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Biden Administration Does Not Deny Claims of Possible Interim Deal with Iran


Following reports that the Biden administration is pursuing an interim agreement with the Islamic Republic of Iran that would include sanctions relief in exchange for Tehran freezing parts of its nuclear program above 60 percent purity in atomic enrichment, officials from the Biden administration have not denied claims, describing the plans as "rumors."

According to the International Atomic Energy Agency report last February, Iran amassed 87.5 kilograms of 60 percent enriched uranium. Officials say that if the uranium gets up to 90 percent weapons grade, it would be a good amount needed to produce at least one nuclear bomb. White House officials have stopped short of denying the latest news, suggesting to many in Washington that the proposed plan is attempting to go into effect.

Experts familiar with Iran's nuclear program say that if sanctions are reduced in exchange for freezing Iran's enrichment activities, the United States will recognize the Islamic Republic to have nuclear fissile material to make deadly atomic weapons. Under this interim deal, Iran could change its mind and revoke such an agreement, racing towards a bomb in the next few months while earning revenue from sanctions relief.

"Despite saying for months that nuclear deal negotiations with the Islamic Republic were not on its agenda, the Biden administration has not adjusted its Iran policy to extend beyond its hopes of reviving the JCPOA," said Andrew Ghalili, a Senior Policy Analyst for the National Union for Democracy in Iran (NUFDI).

In September 2022, Western and Islamic Republic officials were on the cusp of reviving the 2015 nuclear agreement revoked under the Trump administration, granting Iran sanctions waivers on oil production and billions of assets unfrozen overseas. However, Iranian officials pulled out after UN officials declined its demand to shut down the International Atomic Energy Agency (IAEA) investigation into undeclared underground nuclear sites.

"The larger concern with this development though is not that this interim deal will happen, but that it is now even clearer the Biden administration's words of support for the Iranian people, and its repeated statements that nuclear negotiations were 'not on the agenda,' were essentially virtue signaling," Ghalili told The Foreign Desk.

Ghalili also referred to a recent NUFDI Policy Brief outlining the main points of the interim deal. In the report, Ghalili stated that "despite saying for months that nuclear deal negotiations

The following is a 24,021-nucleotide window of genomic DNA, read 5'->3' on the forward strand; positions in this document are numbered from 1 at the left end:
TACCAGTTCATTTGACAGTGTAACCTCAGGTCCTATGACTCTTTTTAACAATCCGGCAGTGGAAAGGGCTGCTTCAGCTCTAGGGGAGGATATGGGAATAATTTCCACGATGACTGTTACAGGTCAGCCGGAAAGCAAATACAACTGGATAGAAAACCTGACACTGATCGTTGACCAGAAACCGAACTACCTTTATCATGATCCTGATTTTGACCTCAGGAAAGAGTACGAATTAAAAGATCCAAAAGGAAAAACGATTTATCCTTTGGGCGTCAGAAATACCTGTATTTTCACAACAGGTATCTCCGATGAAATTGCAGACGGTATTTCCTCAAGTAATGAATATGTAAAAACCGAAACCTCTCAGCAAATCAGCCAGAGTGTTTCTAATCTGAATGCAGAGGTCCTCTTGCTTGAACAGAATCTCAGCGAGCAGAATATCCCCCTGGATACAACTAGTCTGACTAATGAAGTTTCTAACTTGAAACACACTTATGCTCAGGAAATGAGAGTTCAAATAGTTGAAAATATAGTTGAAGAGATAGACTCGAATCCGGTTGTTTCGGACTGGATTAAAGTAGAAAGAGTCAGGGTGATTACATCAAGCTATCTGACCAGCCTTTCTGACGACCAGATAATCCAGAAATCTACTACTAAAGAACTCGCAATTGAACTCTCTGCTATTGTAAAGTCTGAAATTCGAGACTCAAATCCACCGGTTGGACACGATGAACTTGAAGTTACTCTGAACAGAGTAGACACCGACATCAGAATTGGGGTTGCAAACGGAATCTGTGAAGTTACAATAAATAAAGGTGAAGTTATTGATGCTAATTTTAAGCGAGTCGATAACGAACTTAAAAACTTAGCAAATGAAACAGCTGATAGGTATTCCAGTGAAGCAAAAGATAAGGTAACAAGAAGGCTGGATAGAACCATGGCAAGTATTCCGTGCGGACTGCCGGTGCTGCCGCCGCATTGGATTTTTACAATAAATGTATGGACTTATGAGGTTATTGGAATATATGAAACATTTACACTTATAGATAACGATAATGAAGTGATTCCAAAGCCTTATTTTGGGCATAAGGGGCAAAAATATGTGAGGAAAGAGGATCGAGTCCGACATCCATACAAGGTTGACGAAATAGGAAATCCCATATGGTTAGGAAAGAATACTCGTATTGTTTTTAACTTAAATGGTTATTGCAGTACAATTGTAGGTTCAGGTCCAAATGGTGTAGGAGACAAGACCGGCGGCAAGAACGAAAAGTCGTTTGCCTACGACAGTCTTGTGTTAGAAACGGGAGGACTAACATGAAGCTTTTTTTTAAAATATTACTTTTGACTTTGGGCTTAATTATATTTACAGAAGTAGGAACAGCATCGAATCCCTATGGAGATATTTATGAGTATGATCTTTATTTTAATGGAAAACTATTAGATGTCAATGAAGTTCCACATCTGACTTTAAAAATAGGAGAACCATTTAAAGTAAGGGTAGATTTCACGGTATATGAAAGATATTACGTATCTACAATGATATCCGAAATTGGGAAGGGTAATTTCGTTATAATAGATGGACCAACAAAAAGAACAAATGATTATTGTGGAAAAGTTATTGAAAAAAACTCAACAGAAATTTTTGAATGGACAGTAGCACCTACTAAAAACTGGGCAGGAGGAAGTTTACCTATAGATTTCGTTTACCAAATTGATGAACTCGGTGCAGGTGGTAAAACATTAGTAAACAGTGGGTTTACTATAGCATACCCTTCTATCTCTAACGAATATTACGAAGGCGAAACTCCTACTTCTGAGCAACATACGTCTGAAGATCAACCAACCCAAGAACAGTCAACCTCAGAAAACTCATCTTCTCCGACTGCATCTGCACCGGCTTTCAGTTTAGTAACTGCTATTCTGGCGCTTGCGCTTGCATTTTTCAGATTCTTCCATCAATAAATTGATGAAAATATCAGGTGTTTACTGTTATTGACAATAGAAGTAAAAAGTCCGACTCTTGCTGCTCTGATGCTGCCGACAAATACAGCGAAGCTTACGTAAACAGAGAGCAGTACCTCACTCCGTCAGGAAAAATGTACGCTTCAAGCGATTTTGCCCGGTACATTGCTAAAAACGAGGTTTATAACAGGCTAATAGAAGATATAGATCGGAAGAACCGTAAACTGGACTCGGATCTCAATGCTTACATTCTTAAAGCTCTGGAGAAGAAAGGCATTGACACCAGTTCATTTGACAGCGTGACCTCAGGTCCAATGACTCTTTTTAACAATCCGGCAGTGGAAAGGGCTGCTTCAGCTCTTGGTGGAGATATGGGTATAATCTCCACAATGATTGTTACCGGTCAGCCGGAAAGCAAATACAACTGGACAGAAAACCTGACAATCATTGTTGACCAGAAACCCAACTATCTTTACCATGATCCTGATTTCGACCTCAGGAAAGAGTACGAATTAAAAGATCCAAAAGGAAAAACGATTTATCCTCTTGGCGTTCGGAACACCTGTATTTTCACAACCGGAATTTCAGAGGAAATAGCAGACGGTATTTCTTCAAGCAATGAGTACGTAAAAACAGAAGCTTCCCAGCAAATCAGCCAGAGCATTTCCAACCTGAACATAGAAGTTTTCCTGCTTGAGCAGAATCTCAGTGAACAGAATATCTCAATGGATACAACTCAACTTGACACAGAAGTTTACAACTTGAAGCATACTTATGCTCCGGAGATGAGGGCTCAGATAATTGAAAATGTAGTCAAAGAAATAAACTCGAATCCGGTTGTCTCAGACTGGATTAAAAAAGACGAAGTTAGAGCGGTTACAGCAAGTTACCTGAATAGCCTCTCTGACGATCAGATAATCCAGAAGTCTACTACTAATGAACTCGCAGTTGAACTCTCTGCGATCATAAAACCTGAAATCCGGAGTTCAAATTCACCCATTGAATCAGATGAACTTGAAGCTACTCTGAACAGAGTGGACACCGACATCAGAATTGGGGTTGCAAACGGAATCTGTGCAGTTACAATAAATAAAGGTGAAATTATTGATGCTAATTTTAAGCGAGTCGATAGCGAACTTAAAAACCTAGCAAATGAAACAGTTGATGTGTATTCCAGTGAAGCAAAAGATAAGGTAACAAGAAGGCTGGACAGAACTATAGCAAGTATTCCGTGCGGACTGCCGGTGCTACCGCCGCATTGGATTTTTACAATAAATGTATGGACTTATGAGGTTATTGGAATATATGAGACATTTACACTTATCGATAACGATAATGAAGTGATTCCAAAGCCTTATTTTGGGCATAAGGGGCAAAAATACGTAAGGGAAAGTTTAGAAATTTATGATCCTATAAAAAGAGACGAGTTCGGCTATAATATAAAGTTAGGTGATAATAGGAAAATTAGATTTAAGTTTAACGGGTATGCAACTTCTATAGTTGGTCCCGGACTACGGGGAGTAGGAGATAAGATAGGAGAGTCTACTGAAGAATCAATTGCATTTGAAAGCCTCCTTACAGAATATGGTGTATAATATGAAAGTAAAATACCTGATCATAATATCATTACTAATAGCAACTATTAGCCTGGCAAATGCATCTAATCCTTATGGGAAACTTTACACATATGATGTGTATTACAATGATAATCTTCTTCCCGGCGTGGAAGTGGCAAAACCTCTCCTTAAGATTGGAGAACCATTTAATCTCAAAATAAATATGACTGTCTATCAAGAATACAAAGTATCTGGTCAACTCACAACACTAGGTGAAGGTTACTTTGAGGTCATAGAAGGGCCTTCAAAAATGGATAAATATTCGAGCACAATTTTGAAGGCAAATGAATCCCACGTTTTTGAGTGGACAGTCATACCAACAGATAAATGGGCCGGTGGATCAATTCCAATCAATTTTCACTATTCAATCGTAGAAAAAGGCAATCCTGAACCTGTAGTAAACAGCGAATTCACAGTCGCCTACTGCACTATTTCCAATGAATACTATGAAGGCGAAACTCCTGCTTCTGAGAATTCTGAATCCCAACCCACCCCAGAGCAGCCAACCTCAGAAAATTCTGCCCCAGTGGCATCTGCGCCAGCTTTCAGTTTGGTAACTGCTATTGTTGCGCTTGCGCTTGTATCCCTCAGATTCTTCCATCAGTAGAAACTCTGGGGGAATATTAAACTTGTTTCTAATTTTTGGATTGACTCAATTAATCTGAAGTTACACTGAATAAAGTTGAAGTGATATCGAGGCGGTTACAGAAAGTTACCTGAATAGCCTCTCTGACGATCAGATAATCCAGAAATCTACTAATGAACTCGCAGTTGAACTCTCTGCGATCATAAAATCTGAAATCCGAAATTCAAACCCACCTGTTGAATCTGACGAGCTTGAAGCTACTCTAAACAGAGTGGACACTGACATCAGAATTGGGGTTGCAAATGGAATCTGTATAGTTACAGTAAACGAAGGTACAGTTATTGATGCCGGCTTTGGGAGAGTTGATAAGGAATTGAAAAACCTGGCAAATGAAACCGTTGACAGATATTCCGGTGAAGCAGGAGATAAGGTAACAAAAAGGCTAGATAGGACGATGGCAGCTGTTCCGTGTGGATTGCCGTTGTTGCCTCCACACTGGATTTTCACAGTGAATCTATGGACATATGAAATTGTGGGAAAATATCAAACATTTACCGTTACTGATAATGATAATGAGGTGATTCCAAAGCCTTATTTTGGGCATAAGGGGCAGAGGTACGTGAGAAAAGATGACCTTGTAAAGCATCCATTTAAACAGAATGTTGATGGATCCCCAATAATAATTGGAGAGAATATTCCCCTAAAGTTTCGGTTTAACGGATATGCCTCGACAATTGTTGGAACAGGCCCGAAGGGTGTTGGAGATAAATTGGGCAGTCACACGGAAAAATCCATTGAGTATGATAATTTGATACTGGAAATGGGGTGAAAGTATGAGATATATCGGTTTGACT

with the Islamic Republic were not on its agenda, the Biden administration has not adjusted its Iran policy to extend beyond its hopes of reviving the JCPOA."

According to the NUFDI Policy Brief, the interim deal is unlikely to come alive because the Islamic Republic has "repeatedly rejected every U.S. and EU nuclear deal proposal over the past two years and has reportedly already rejected the idea of this interim deal proposal."

The group also notes that the goal of this interim deal is to "keep negotiations alive until both sides can agree to a revival of the JCPOA, but the Biden administration's failure to negotiate an extension of any sunset clauses in the JCPOA means that many of the nuclear restrictions it places on the Islamic Republic expire within the next few years, beginning in 2023."

The third and final reason the agreement will not come through, according to the NUFDI Policy Brief, is because the regime's nuclear program has "made significant progress since President Biden took office, including reportedly enriching uranium to 84 percent for the first time in February 2023."

Gabriel Noronha, an ex-State Department Iran advisor during the Trump administration, and other experts voiced opposition to such a potential move by the Biden administration, arguing that such a deal would allow the Islamic Republic to legally purchase and sell missiles, drones, and other types of weapons to countries like China under international law.

“The Biden administration has always prioritized getting negotiations over building leverage - that is why its efforts to re-enter the JCPOA were unsuccessful. Once again, it is prioritizing talks with its latest idea of "less-for-less" instead of pressuring the Europeans to snapback UN sanctions or getting creative with ways to reduce Iran's oil exports,” Noronha told The Foreign Desk.

According to media reports, Likud Prime Minister Benjamin (Bibi) Netanyahu told the Biden administration and European officials that the Islamic Republic faced a military strike if it enriched uranium above 60 percent. During an intelligence staff gathering this week, the Israeli Prime Minister said, "In every generation, there are those who rise up to destroy us, and in this generation, Iran has risen up to destroy us. If we do not prevent Iran from obtaining nuclear weapons, we will be in a different reality in which the entire world will be hostage to those who have inscribed on their flag their desire to destroy us; therefore, this is our supreme mission."

After the death of 22-year-old Mahsa Amini at the hands of the Islamic Republic's morality police over her hijab wear, young and old Iranian citizens took to the streets to protest against the Ayatollahs, calling for their downfall and for the U.S. to not negotiate with the regime officials to provide them with sanctions relief. In the U.S., Iranian Americans have rallied behind their compatriots in Iran, voicing their opposition towards the nuclear agreement and calling on the Biden administration to fire Robert Malley, the U.S.-Iran envoy who has a record of showing sympathy for Iran’s regime.

Related Story: Biden Administration Reportedly Proposes an Interim Iran Nuclear Deal

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